This week the Senate will be voting on the Morrison Government’s industrial relations (IR) Bill. Let’s break down what this Bill could mean for you and why it must be stopped.
What exactly is the IR Bill?
So, you know how in Australia we have national workplace laws called the Fair Work System that sets out the rights of workers and the obligations of employers?
Erm, I do now. Go on.
Well, the Morrison Government has introduced a Bill called the Fair Work Amendment (Supporting Australia’s Jobs and Economic Recovery) Bill 2020 to change some of these rights and obligations.
Ok, with you so far. Why are they doing that?
Morrison announced a shake-up of the system in May last year, in response to the economic fall-out from the pandemic, telling the National Press Club, “We now have a shared opportunity to fix systemic problems and to realise gains as a matter of urgency to get more people back into work.”
That seems reasonable, doesn’t it?
For sure. Even before the pandemic, there were some serious issues with our IR system like record low wage growth and failures in the enterprise bargaining system. That’s why Australian Unions were willing to work with the Government to turn those issues around. Or as ACTU Secretary Sally McManus put it at the time:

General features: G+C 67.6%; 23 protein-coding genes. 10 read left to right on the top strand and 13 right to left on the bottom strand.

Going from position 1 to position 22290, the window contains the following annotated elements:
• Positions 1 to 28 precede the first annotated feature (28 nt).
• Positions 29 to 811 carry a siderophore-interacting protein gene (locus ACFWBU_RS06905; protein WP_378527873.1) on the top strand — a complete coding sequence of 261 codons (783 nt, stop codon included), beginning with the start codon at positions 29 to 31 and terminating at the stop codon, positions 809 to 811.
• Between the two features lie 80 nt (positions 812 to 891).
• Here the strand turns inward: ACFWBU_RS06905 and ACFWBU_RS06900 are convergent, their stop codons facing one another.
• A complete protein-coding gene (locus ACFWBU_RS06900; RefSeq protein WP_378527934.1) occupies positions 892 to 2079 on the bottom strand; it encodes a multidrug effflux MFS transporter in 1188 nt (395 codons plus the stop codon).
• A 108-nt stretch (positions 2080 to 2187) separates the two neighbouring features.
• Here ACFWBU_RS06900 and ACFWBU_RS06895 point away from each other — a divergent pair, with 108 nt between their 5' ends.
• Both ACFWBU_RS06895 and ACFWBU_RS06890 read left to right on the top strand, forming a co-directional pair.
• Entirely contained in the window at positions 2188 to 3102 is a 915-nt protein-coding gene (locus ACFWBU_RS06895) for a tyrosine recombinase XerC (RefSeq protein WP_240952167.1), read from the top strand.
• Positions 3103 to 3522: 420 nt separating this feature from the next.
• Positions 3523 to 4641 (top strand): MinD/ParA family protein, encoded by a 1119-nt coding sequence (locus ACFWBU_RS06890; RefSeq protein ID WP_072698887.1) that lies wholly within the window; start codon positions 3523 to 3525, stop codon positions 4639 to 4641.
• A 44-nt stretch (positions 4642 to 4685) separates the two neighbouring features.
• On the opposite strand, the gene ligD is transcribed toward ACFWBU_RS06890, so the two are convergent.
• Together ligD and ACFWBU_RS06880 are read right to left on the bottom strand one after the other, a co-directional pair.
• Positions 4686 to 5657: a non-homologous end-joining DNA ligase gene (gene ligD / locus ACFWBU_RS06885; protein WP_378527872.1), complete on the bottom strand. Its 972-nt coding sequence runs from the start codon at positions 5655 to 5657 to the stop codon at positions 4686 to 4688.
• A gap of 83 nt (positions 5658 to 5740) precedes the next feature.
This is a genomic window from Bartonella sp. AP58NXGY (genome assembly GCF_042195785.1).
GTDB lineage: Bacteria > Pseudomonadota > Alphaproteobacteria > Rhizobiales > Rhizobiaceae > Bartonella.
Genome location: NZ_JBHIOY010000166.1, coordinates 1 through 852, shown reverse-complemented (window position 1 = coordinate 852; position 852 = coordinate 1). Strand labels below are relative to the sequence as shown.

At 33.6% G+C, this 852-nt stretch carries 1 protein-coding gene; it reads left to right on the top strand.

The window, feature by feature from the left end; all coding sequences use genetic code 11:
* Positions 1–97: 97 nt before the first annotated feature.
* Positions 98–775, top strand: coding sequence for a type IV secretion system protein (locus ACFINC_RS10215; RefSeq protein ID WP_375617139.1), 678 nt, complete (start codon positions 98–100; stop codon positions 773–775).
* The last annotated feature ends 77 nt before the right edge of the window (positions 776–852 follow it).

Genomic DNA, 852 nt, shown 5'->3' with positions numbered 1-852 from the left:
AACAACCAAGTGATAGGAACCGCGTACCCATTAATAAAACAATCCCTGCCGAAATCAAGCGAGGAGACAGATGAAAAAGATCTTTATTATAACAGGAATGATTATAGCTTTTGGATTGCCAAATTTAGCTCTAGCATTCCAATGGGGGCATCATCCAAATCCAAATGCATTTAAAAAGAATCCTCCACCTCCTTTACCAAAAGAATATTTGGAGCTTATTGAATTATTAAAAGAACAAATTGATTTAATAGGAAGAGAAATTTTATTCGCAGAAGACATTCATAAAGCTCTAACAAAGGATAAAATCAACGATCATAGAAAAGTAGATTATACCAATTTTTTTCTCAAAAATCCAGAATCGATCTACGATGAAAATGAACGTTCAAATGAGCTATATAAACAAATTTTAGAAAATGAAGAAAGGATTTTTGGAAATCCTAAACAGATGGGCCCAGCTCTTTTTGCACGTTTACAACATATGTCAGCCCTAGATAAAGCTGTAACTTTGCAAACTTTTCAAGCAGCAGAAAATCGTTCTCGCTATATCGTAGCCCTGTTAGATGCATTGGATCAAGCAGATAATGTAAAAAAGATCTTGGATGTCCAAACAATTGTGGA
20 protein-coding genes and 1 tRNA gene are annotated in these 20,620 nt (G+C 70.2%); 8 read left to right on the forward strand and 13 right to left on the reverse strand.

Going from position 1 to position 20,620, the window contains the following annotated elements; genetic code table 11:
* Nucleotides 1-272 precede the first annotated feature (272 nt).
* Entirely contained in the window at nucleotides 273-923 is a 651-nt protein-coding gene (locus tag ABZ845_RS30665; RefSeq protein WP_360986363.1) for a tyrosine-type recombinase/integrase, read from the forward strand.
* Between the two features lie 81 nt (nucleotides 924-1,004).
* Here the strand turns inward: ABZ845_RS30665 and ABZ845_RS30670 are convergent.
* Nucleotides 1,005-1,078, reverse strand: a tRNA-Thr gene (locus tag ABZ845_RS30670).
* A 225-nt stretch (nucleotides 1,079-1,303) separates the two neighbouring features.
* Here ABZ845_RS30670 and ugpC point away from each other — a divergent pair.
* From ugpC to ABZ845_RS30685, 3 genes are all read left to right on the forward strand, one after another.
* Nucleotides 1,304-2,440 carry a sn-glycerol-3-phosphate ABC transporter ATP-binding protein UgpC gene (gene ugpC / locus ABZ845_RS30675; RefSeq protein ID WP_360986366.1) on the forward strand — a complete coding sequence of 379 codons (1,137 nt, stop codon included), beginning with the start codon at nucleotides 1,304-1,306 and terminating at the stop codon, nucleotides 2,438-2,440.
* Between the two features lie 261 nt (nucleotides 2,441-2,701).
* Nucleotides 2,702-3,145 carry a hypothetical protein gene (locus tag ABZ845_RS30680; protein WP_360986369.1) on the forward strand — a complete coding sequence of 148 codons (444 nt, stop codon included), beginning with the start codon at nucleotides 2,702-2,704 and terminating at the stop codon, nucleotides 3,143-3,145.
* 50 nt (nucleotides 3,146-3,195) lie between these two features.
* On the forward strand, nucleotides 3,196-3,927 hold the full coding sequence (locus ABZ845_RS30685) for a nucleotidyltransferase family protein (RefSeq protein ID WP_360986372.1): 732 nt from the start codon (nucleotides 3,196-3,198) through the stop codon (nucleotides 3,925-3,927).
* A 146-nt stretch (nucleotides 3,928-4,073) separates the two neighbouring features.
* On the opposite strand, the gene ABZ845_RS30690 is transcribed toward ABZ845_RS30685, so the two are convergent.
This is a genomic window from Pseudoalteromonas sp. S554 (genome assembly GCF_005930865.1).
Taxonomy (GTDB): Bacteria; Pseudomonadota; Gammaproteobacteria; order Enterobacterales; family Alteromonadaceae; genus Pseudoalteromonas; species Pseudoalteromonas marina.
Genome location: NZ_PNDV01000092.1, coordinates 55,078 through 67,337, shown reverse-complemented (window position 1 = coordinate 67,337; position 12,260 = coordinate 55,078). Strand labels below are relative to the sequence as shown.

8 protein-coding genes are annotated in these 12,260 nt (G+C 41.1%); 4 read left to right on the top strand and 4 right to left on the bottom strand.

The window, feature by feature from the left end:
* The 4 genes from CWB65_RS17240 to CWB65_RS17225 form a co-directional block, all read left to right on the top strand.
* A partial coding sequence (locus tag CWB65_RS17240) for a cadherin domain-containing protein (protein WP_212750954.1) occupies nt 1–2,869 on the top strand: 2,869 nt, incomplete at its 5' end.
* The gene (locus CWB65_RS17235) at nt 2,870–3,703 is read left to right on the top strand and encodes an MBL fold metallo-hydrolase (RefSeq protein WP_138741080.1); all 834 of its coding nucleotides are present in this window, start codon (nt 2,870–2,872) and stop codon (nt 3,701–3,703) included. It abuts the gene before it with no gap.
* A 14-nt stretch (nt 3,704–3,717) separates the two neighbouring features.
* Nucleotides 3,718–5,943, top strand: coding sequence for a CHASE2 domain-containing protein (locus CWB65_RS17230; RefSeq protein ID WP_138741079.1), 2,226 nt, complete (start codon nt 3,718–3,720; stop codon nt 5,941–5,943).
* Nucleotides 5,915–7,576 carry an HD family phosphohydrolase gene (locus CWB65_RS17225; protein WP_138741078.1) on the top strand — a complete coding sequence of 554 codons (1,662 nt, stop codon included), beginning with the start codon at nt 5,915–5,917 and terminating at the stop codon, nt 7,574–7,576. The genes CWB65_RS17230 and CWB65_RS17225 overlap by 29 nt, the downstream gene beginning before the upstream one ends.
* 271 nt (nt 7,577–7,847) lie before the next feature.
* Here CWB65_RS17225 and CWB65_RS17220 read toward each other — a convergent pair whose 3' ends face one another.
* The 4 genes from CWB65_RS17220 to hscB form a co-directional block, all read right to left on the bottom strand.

“Australian Unions want to see a better, stronger and fairer Australia and that’s why we will take up the opportunity to sit down with employers and with the Government to discuss that.”
But Australian Unions also made clear that we would NOT support a bill that leaves workers worse off.
I’m guessing then that the IR Reform Bill is not a good thing for workers?
Ah, no. If anything, this Bill is anti-worker.
Have a watch of ACTU President Michele O’Neil summarising just how bad it is.
Wait, did she say this Bill will make work more insecure? Now? When we’re trying to recover from the pandemic?
Yup. Unbelievable isn’t it.
The Morrison Government is calling this Bill an ‘overhaul’ of the system, but it feels more like a kick in the guts for workers who have already sacrificed so much over the last year. Take casual and part-time workers for example. Here’s how they stand to lose in these changes:
- Employers will have power to define any job as casual through individual employment contracts
- Proposals for casuals to convert to permanent work are very easy for employers to avoid
- Part time workers will have their pay cut, losing their right to overtime pay
- Part time workers will be treated like casuals but without the usual casual loading.
- Part time workers will lose certainty and predictability of rosters and pay
If you want to know more you can read our explainer about the proposed law changes here.
Oh. I don’t like the sound of these changes at all. Can it be stopped?
Here’s the thing. Because the Senate have begun debating the Bill, we don’t have long to go until the senators will vote to make it law.
The good news is, we have already convinced some key crossbenchers to support workers but there is more to do.
We need One Nation Senators Malcolm Roberts and Pauline Hanson and Centre Alliance Senator Stirling Griff to reject the proposed changes.
And you can help!
Really, how can I help?
Send a message to the key cross-bench senators asking them to stop this dangerous bill.
We’ve made it really easy for you, with a nifty little email tool you can use here.
Let’s get this done.